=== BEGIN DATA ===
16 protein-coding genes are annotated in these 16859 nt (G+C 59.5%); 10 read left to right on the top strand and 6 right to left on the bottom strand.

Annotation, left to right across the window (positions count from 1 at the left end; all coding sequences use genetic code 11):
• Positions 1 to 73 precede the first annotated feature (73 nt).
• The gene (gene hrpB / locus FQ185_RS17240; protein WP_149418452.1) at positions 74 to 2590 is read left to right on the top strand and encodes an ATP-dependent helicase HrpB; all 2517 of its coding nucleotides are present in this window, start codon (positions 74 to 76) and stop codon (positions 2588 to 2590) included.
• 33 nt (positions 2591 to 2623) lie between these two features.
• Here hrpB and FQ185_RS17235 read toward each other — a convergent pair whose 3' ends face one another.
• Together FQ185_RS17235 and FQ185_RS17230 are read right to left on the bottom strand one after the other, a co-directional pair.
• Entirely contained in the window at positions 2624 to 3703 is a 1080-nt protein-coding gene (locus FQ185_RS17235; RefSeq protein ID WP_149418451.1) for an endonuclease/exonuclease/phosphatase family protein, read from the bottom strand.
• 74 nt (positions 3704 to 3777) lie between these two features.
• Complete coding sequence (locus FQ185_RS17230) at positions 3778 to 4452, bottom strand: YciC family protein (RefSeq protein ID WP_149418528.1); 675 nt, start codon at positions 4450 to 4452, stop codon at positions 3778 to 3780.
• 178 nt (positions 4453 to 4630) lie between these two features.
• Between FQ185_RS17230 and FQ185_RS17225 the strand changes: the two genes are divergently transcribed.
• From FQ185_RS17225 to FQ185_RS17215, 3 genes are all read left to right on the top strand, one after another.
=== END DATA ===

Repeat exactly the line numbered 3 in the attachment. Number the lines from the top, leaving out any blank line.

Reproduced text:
• Positions 1 to 73 precede the first annotated feature (73 nt).